On a trip to Florida, I visited the Washington Oaks Gardens State Park to check out the coquina rock formation on the beach. This type of rock, whose name is derived from the Spanish name for “shell”, is only found in a few places around the world, but it is plentiful in Florida. What makes this rock unique is that it is made up of millions of tiny shells that have been cemented together. If you inspect the rock you can easily make out the individual shells.
The way this rock was made is that over thousands of years the small mollusks that made the shells died and through wave action the shells got sorted and deposited in ever deepening layers. When the sea receded, the layers of shells were exposed and rain percolating through the top layers dissolved some of the calcium in the shells and deposited it in the deeper layers gluing the shells together and forming the rock.
The action of the waves erodes some areas of the rocks in a circular fashion creating pools of sea water. As the erosion of the rock progresses the bottom of the pools is breached, and this gives rise to round holes in the rocks.
Besides its geological characteristics, the coquina rock in Florida is also interesting for historical reasons. Spain had founded the city of Saint Augustine on the East Florida coast in 1565. By the 1600s the Spaniards began fearing the British would invade the city, and they decided to construct a fort that still stands to this day called “Castillo San Marcos”. As the only rock they could find in the area was coquina, the Spaniards erected the fort employing this rock. So essentially the Spaniards built a fort made of shell fragments glued together by erosion to ward off a British invasion!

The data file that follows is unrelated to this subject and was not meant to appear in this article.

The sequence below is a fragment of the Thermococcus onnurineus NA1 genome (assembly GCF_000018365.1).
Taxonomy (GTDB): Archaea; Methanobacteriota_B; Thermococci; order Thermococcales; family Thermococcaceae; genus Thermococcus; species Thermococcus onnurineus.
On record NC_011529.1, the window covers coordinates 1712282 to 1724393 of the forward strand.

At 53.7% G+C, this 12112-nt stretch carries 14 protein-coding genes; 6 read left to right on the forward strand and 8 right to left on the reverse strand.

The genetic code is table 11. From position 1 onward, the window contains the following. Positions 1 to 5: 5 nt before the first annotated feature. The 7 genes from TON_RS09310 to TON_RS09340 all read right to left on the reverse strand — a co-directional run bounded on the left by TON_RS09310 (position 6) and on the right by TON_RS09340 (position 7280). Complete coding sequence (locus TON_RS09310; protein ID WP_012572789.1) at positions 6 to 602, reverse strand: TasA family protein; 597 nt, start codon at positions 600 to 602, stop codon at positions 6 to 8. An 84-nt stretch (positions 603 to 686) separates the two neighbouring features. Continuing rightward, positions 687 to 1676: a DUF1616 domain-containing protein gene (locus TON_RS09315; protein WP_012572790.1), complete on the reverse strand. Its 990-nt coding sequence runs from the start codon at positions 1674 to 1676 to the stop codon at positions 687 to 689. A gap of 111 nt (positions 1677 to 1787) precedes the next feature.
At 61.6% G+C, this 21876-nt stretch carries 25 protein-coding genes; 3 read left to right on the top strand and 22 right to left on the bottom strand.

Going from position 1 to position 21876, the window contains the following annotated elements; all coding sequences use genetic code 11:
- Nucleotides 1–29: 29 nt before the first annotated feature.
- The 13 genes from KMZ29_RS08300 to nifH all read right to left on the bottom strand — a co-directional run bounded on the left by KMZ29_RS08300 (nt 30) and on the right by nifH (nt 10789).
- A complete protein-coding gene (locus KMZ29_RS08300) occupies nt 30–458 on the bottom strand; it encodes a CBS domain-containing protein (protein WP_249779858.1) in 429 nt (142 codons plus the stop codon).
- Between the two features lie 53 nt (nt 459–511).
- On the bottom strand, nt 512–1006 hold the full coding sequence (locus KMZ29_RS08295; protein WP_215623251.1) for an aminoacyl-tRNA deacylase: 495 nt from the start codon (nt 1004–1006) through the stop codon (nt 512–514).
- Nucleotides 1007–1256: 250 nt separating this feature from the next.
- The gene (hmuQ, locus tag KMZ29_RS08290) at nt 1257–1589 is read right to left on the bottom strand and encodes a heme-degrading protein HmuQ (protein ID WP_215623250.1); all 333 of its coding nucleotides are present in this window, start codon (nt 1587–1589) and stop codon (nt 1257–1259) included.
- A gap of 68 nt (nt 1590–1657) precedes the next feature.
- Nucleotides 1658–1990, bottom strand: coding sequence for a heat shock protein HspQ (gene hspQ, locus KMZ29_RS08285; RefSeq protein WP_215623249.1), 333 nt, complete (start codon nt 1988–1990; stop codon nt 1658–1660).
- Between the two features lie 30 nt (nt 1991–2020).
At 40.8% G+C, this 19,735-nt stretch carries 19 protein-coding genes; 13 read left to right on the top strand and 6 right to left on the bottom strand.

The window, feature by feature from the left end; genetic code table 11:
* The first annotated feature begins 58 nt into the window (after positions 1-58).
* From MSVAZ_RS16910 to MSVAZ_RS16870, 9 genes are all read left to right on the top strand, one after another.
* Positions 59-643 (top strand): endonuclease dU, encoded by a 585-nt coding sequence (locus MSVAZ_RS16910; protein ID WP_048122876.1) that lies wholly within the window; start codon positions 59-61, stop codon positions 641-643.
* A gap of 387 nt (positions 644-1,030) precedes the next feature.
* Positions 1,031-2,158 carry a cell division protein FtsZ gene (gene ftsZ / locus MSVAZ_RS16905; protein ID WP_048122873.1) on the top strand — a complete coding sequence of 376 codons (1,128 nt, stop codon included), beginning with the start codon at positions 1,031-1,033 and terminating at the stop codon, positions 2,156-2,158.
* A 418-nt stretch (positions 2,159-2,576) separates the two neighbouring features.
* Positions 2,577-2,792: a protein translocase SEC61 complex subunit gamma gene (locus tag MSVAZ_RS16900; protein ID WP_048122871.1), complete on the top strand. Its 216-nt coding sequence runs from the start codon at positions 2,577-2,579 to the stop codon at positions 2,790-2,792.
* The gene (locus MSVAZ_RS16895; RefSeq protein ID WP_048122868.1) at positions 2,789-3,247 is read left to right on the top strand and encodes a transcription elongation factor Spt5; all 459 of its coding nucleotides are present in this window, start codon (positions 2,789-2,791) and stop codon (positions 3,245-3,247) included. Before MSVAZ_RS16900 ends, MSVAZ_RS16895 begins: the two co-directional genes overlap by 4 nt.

The British attacked Saint Augustine on 2 occasions, in 1702 and 1740. They subjected the castle to heavy cannonball fire trying to breach its walls, but to their surprise, the castle walls did not shatter when hit by the cannonballs. Rather the cannonballs either bounced off the walls or were absorbed into the coquina rock and the castle held its ground against the invaders. It was only in 1763 that the British gained St. Augustine (and all of Florida) as a result of the treaty of Paris.
So what happened? How could rocks made out of glued seashells resist cannonballs fired at them?
The impact response of coquina has been studied. Because of its make up, coquina is a very porous rock that deforms easily when something impacts against it. While other rocks experience brittle fractures and shatter as a result of an impact, coquina has a high capacity to absorb energy from projectile impacts. And this ability has not merely allowed the Castillo San Marcos to resist the British sieges, but it has also allowed the fort to resist hurricanes and tropical storms, and remain standing for more than 300 years.
Not bad for a rock made out of glued seashells, eh?
The photographs are by the author and they can be used with permission.